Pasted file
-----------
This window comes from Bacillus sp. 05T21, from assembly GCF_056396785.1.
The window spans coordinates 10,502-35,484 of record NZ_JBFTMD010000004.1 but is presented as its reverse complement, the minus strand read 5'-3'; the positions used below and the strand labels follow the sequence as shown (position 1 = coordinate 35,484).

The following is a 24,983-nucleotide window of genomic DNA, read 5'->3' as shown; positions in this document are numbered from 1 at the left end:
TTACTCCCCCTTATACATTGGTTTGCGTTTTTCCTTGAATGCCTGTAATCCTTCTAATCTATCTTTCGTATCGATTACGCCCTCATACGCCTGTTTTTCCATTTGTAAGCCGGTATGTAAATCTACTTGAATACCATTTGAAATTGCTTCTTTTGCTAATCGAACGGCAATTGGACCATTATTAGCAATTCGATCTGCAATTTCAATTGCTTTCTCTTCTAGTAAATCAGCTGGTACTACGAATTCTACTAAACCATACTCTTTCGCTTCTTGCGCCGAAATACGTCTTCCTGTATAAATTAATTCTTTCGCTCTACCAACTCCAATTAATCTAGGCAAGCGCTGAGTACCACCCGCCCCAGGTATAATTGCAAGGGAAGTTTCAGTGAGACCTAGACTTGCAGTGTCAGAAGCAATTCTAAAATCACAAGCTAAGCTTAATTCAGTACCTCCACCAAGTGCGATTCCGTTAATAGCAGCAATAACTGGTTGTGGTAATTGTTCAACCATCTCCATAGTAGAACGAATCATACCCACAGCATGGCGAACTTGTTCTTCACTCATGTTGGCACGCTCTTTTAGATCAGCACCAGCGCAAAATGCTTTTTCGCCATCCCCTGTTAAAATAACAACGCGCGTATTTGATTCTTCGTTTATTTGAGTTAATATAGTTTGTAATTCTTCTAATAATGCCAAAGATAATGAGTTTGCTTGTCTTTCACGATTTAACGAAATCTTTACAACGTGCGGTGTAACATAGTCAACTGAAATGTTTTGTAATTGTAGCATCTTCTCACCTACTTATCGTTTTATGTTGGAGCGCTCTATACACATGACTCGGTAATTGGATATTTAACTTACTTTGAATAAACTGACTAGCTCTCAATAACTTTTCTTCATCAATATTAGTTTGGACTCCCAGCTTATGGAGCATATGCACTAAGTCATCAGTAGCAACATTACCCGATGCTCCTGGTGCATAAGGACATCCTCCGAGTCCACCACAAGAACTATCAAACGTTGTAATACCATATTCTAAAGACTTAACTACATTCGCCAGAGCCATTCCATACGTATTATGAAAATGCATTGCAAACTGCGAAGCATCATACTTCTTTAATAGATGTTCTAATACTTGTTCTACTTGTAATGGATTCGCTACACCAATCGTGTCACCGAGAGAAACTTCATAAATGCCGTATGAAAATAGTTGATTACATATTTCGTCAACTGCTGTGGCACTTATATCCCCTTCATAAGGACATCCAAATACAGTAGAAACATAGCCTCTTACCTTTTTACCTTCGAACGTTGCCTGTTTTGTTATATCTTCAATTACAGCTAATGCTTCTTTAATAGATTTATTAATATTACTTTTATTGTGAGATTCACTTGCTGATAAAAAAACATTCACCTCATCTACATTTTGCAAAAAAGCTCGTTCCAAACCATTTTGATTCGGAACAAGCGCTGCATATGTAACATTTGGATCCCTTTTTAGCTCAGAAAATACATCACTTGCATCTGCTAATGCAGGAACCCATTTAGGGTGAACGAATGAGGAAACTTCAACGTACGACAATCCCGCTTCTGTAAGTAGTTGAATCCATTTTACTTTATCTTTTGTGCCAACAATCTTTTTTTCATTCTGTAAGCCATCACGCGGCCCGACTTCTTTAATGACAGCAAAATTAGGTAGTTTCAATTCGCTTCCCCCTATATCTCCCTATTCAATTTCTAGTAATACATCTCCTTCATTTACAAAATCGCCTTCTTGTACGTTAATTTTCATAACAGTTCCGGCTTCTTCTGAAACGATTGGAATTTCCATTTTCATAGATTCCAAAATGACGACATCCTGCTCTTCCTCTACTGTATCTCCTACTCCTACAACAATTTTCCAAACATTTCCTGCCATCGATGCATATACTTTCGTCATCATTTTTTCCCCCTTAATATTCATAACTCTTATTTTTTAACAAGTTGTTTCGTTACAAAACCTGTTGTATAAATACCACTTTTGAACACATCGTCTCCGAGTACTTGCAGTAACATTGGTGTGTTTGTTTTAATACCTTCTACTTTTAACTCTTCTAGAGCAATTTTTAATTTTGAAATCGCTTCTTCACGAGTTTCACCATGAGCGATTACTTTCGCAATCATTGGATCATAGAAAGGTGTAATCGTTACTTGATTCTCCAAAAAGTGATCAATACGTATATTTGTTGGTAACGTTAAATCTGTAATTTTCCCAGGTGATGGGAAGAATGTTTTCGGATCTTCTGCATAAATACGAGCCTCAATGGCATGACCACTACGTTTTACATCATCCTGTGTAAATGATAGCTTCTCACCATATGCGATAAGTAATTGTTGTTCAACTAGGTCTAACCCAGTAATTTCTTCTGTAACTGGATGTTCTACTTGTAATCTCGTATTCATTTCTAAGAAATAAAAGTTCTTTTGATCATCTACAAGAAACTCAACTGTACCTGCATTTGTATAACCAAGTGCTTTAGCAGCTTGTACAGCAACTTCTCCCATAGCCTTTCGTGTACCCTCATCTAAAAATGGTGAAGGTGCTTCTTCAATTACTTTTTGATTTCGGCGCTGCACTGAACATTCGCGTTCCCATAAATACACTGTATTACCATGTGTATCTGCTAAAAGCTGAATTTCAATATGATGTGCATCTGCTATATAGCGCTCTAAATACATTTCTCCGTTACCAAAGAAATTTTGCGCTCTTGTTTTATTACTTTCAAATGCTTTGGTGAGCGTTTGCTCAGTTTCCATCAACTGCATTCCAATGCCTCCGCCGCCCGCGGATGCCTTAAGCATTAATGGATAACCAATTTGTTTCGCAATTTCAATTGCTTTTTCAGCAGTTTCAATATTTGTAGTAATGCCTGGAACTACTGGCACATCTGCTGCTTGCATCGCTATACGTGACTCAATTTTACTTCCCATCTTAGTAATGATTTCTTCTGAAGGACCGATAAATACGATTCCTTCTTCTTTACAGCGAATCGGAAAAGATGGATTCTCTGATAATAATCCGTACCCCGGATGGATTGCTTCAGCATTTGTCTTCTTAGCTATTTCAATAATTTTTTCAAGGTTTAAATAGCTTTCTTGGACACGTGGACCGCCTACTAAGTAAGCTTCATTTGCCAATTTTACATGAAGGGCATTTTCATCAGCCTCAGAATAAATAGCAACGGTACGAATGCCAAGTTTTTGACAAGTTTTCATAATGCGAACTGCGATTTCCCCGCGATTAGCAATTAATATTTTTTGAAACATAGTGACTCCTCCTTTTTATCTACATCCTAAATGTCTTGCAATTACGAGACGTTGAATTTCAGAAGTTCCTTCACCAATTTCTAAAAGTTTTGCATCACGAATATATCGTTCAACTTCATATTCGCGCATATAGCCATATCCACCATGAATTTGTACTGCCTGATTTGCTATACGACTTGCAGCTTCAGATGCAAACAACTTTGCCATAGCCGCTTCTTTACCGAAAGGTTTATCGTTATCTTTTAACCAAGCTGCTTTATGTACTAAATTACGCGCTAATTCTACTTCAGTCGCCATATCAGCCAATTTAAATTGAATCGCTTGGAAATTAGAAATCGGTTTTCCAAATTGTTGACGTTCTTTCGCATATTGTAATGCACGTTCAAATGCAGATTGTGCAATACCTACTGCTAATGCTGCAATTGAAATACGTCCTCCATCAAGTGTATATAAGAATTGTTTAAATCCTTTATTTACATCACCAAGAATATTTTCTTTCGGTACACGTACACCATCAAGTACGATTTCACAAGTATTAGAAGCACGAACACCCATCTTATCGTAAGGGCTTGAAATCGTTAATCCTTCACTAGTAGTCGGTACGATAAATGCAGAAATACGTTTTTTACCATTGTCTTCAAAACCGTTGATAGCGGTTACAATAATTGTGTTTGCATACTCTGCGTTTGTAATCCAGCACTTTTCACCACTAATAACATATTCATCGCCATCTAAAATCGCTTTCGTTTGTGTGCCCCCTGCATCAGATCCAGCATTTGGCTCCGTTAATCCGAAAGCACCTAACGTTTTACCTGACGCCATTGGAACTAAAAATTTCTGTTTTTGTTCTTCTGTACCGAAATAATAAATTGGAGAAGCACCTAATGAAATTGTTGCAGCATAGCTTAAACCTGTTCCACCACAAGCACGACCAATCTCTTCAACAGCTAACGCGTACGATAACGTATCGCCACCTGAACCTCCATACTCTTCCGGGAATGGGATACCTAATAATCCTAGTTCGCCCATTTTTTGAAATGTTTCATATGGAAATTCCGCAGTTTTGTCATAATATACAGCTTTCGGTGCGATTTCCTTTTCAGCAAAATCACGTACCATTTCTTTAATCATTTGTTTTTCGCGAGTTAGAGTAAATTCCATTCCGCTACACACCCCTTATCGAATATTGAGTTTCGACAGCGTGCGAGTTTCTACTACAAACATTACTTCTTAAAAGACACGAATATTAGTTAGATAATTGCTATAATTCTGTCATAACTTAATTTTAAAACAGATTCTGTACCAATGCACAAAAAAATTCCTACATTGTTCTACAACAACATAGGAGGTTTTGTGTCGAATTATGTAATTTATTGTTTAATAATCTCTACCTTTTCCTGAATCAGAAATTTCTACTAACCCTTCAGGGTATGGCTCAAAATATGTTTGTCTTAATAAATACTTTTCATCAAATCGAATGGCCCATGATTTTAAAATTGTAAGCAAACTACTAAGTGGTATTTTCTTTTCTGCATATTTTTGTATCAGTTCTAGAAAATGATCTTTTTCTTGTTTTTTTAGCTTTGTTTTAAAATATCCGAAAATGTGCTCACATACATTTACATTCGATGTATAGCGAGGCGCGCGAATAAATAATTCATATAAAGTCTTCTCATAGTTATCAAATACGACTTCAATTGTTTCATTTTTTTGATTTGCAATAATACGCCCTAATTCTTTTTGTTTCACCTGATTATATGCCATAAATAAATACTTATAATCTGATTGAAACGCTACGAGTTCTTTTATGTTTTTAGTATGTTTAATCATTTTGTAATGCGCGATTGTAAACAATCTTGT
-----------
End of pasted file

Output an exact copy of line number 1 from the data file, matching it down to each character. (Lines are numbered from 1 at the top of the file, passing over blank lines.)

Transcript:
This window comes from Bacillus sp. 05T21, from assembly GCF_056396785.1.